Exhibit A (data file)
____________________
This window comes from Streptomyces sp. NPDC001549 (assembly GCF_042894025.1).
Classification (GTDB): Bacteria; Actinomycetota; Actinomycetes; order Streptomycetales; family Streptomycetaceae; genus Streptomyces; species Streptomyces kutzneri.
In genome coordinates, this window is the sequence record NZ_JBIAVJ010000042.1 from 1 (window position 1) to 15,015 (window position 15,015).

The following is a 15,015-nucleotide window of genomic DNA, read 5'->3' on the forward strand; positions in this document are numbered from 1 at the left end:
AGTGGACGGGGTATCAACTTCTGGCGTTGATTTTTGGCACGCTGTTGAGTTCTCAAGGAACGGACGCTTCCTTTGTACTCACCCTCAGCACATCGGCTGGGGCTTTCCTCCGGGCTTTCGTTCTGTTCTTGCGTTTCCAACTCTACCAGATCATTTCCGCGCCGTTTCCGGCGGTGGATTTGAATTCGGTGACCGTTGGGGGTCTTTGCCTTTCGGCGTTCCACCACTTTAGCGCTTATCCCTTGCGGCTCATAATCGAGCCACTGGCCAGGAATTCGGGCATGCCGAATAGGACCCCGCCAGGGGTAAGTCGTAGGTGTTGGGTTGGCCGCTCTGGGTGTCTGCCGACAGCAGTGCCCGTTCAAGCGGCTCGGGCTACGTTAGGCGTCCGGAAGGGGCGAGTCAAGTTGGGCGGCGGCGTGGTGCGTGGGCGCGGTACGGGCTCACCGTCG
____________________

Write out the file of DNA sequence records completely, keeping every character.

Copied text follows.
This window comes from Streptomyces sp. NPDC001549 (assembly GCF_042894025.1).
Classification (GTDB): Bacteria; Actinomycetota; Actinomycetes; order Streptomycetales; family Streptomycetaceae; genus Streptomyces; species Streptomyces kutzneri.
In genome coordinates, this window is the sequence record NZ_JBIAVJ010000042.1 from 1 (window position 1) to 15,015 (window position 15,015).

The following is a 15,015-nucleotide window of genomic DNA, read 5'->3' on the forward strand; positions in this document are numbered from 1 at the left end:
AGTGGACGGGGTATCAACTTCTGGCGTTGATTTTTGGCACGCTGTTGAGTTCTCAAGGAACGGACGCTTCCTTTGTACTCACCCTCAGCACATCGGCTGGGGCTTTCCTCCGGGCTTTCGTTCTGTTCTTGCGTTTCCAACTCTACCAGATCATTTCCGCGCCGTTTCCGGCGGTGGATTTGAATTCGGTGACCGTTGGGGGTCTTTGCCTTTCGGCGTTCCACCACTTTAGCGCTTATCCCTTGCGGCTCATAATCGAGCCACTGGCCAGGAATTCGGGCATGCCGAATAGGACCCCGCCAGGGGTAAGTCGTAGGTGTTGGGTTGGCCGCTCTGGGTGTCTGCCGACAGCAGTGCCCGTTCAAGCGGCTCGGGCTACGTTAGGCGTCCGGAAGGGGCGAGTCAAGTTGGGCGGCGGCGTGGTGCGTGGGCGCGGTACGGGCTCACCGTCG